‘Davey Cameron is a Pie.’
It is interesting to see on my Facebook and Twitter newsfeed a huge upsurge in young people sharing and posting about the Jeremy Corbin’s hacked twitter fiasco. This has not been something I have witnessed in such force since last year’s Pig Gate scandal, which led to many teens getting involved in the issue. It seems a shame to me that the only time such a number of young people get involved with political news is when it is a witty affair that is unrelated to the actual running of our country. The issue seems to be that politics is not a subject which many of us find approachable as we are so far separated from it. This shouldn’t be the case but, unfortunately, many people I spoke to about this issue claimed that they felt they weren’t qualified enough to discuss politics or that, if they did speak up, they simply wouldn’t be listened to.
In my opinion, this lack of faith in one’s ability to have an impact and get involved comes from a lack of political education. It is vital that we don’t feel isolated from politics as young people as this apathy is something that potentially will grow with us into adulthood. Perhaps, if more of us were taught the basics about how the political system is run and encouraged to keep up to date with current affairs, we could prevent this indifference. Young people have demonstrated their interest in politics through intellectual and informed debates and campaigns, demonstrating the potential of young people. The key is, these young people have been innovative. They have gone and done their own research and have highlighted ways in which politics can become more approachable to the masses far more effectively than it currently is.
During the 2015 general election campaigns, I went out canvassing and spoke to many people around my local area. Despite having a few doors shut in my face, the experience was really enlightening and demonstrated to me just how little faith people have in the political system and their impact upon it. Many adults said they simply didn’t understand politics and they felt that this meant they didn’t have a right to vote. We live in a country where this is not the case. Voting is a right and if a lack of education on the matter is preventing people from pursuing that right, then something should be being done about it. When I was at school we had timetabled sessions up until around year 9 called ‘citizenship’. As far as I remember, politics was never touched on. We didn’t look at current affairs or any skills that would aid us in adult life (despite that being the sole purpose of the lessons) and the skills that I was learning were deemed as not important enough to be taken on beyond the age of around 13/14. It doesn’t seem like my school was alone in this, with many young people I spoke to echoing my point of view. The only time political education was provided was when we, as students, actively sought it out. In my final year, we invited politicians from different parties to come and speak to us and answer any questions we may have had. The debate that was had demonstrated that young people do have an interest in politics and should be given more of an opportunity to express this. Education unlocks potential in people and, if done correctly, allows young people to gain their own view points and make informed decisions that are less likely to just be identical to that of their parents.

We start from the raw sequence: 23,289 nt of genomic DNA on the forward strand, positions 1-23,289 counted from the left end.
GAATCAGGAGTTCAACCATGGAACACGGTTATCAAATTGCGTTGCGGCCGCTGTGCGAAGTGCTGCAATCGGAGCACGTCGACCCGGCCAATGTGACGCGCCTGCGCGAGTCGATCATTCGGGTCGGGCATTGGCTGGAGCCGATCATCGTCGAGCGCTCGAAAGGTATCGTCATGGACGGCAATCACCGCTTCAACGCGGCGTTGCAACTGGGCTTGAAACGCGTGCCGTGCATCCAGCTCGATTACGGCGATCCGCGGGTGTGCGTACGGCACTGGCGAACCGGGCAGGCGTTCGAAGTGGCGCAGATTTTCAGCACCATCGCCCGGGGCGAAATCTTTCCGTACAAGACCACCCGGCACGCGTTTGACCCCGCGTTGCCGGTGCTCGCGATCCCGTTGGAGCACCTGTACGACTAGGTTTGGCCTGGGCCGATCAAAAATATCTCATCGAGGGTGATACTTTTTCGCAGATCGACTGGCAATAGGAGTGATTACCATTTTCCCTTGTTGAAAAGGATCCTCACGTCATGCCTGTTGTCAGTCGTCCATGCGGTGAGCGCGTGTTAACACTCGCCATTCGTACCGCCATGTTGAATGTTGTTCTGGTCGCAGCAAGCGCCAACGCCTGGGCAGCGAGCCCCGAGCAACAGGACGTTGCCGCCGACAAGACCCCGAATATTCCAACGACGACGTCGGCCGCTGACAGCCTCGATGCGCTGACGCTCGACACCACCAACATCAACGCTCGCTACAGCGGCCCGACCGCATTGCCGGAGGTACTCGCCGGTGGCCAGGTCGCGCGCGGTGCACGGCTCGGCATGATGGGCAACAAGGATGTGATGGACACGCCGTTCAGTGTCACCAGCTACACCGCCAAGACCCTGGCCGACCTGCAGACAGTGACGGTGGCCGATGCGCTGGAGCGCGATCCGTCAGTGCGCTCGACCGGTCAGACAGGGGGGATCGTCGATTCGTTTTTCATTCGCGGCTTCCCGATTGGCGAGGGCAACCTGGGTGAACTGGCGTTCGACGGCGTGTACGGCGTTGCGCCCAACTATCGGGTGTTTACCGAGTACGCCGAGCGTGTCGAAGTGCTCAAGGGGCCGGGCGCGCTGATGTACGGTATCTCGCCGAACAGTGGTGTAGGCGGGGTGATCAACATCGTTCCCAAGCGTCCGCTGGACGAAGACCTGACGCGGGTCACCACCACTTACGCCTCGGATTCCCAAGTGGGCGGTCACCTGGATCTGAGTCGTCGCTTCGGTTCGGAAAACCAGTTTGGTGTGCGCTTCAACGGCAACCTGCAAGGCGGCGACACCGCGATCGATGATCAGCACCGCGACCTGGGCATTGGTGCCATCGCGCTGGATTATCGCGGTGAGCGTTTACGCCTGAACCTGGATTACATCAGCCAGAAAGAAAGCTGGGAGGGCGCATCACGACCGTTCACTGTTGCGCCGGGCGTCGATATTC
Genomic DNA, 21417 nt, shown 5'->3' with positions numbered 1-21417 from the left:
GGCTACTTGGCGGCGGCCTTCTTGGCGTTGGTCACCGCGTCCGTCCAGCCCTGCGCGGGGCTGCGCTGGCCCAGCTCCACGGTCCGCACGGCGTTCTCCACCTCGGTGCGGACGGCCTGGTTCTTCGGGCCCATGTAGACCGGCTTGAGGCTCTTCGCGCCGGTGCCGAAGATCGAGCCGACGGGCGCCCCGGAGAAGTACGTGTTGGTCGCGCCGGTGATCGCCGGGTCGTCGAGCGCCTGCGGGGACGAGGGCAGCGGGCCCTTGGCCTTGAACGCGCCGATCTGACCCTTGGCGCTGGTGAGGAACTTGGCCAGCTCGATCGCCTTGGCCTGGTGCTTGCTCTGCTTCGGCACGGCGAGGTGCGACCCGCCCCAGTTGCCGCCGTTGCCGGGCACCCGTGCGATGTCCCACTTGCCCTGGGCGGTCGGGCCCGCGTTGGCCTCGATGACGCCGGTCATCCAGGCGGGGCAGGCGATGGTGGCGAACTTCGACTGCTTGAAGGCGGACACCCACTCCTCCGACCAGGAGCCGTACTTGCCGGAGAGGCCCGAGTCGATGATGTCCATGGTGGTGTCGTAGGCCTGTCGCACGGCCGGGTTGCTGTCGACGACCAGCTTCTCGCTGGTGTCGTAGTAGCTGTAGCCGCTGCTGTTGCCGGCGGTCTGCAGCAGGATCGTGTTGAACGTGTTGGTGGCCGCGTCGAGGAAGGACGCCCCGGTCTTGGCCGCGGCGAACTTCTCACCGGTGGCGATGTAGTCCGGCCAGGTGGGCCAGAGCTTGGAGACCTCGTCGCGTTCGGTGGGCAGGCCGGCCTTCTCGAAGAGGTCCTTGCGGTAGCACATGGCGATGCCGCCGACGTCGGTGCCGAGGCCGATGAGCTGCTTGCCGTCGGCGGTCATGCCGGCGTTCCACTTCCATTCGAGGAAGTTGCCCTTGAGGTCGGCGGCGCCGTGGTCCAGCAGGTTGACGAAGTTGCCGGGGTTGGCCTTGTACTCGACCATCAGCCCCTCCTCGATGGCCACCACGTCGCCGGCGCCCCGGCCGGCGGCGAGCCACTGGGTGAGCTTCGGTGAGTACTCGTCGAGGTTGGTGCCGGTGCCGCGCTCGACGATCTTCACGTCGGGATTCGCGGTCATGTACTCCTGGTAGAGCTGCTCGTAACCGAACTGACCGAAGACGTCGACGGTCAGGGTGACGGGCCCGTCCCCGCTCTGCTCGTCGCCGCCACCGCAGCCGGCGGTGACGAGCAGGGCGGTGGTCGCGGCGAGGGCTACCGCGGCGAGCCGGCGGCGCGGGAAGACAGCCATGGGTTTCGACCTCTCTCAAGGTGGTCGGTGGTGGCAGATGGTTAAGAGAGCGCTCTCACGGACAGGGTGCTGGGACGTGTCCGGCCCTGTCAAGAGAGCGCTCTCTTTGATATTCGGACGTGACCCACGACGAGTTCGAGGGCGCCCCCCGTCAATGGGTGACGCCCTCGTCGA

I would be really interested to hear what you think about this. Did you have access to political education in your school? Has this had an impact on the way in which you view politics now? And, most importantly, what flavour pie do you think David Cameron would be?
Pork pie, anybody?
Jamie Lee Jenkins (@JenkinsLeeJamie)